CSR is undoubtably one of the biggest players in the UN SDGs race. Quite frankly without engagement from the corporate sector, our 17 global goals will not be achievable. The World We Want identifies five key ‘life triggers’, each having the largest lifestyle, social and behavioural levers to achieve the largest sustainable impact. One of these triggers is business. Today corporates must define and demonstrate their mission and their corporate conscience. We are living in an ever-increasingly connected world where businesses can no longer hide behind their products, profits and services without facing public inquisition as to how they are contributing to the sustainable development goals, or perhaps more importantly how they may be hindering our global efforts.
From the development perspective, it’s clear that the role of businesses will be pivotal towards achieving our goals by 2030. The goals were designed for and approved by governments, but they also constitute a global framework for measuring business contributions to society. If corporates are not held accountable for their actions towards the goals, or simply fail their targets, then we are failing on a major global footing. Corporates have a direct impact to at least 10 of the 17 SDGs.
How does the working on social-led campaigns differ from other types of comms?
There are certainly similarities, which has given me and my team the correct grounding having worked on more typical corporate and consumer comms prior to 2015. I’m often asked about the difference between a marketing or corporate philanthropy project and a social-led campaign, and the answer is centred around the end objective.
A social led campaign is about the sustained output and legacy to an action or initiative, whereas traditional comms is judged on the receipt of gains – whether that be building brand awareness to develop a stronger revenue, positioning a launch to drive more sales or streams, or simply individual profile building via increased visibility. We measure social-led campaigns using a different metric to other types of consumer and corporate comms. It’s about how your campaign has made real-life, real-time impact which will be felt for years to come by people outside of your own organisation. We developed a concept known as Pi (Purpose & Impact), as a measure of or intent, our effort and our promise to the planet. It stands to be the benchmark on every project and a measure of how far we have moved the needle.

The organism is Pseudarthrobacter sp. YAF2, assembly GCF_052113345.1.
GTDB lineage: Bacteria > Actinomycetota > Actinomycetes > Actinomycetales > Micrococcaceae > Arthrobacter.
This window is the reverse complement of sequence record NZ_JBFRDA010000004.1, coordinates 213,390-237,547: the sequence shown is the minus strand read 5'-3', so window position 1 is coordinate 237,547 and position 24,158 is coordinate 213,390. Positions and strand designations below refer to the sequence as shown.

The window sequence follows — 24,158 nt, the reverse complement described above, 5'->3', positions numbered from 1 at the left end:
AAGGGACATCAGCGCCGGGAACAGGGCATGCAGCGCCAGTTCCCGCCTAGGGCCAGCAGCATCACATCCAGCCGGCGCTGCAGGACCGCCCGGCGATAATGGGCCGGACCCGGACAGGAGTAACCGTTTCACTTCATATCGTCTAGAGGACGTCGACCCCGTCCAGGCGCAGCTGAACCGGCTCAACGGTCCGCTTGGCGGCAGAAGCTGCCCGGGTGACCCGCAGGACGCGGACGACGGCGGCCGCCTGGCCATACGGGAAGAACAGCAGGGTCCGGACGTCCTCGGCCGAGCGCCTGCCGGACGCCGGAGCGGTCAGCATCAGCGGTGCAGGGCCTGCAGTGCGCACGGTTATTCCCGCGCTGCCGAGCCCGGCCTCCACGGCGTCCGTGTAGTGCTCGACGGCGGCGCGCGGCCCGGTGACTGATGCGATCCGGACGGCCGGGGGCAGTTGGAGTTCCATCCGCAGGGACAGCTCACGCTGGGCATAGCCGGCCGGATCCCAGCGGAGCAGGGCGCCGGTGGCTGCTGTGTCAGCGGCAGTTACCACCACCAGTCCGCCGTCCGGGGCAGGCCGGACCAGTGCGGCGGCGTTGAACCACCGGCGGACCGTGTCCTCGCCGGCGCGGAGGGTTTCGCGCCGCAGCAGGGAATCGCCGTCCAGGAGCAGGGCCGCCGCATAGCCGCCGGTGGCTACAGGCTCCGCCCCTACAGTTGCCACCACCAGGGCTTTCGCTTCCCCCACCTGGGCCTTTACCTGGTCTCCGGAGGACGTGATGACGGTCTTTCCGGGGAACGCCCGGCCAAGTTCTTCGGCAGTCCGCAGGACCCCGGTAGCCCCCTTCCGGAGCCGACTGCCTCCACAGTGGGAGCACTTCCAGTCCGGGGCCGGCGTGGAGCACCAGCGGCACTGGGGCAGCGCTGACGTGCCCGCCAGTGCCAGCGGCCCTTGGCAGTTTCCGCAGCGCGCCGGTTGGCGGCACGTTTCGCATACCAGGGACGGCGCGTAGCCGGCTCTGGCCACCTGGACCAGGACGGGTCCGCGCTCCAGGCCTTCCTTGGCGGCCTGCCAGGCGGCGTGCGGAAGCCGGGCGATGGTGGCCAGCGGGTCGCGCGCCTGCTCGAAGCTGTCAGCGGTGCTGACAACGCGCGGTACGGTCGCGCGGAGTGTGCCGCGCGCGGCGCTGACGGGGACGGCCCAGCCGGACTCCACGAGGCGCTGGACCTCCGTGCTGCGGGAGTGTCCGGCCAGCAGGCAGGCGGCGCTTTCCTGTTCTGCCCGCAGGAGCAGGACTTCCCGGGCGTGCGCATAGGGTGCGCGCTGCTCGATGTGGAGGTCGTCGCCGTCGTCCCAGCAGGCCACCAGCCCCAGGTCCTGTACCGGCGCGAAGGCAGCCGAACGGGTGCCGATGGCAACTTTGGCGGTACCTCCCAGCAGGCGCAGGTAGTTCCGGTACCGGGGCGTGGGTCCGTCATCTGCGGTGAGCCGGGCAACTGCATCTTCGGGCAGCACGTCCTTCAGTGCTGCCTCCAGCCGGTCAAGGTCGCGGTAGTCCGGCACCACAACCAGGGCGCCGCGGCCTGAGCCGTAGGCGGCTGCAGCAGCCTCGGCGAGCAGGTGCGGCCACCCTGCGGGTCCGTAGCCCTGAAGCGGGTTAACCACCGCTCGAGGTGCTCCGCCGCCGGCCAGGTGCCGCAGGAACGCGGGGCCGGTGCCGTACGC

Social-led campaigns are different and its increasingly becoming a profession of its own, or certainly a speciality within the communications industry. Campaigns are divided into 3 subsets of activity – (1) address urgent and pressing issues on priority (2) action immediate next steps to reverse setbacks and (3) work to a sustained long-term strategy.
Greater emphasis is placed on the power of the collective. We want to drive change with concrete action, partnering with global organisations for progress and harnessing the collective strength of opinion leaders, people, ideas, networks and technology for good. We also set ourselves a mandate to make things happen by turning all effort into positive impact. We want to always be on the leading edge of trends, to be the first with bold, proactive initiatives and then to execute them with end-to-end implementation. We see ourselves as the champions of collective individualism, which is ingrained within the Humanifesto.
How can businesses merge purpose with profit in an honest and transparent way?
It is no longer enough to be just profit driven. What makes companies stand out is their ability to place profit and purpose alongside each other. In order for a company to truly thrive, it needs to be both profitable and purposeful simultaneously. An organisation that is both profit and purpose-driven provides mobility to its employees and resources in a way that is incomparable. Companies need to do well by doing good.
According to a global study by the SEFORIS project (the world’s largest study of social enterprises to date), companies implementing a social impact strategy are also seeing rapid growth in revenue. This is why we say that profits and purpose are mutually beneficial concepts which can work together. You can do well by doing good.
Transparency is achieved in many ways, but communications and visibility is perhaps the most effective. It’s important for businesses to shout from the roof tops when they are implementing purpose-driven initiatives, for their own image and to set the example for their respective industries.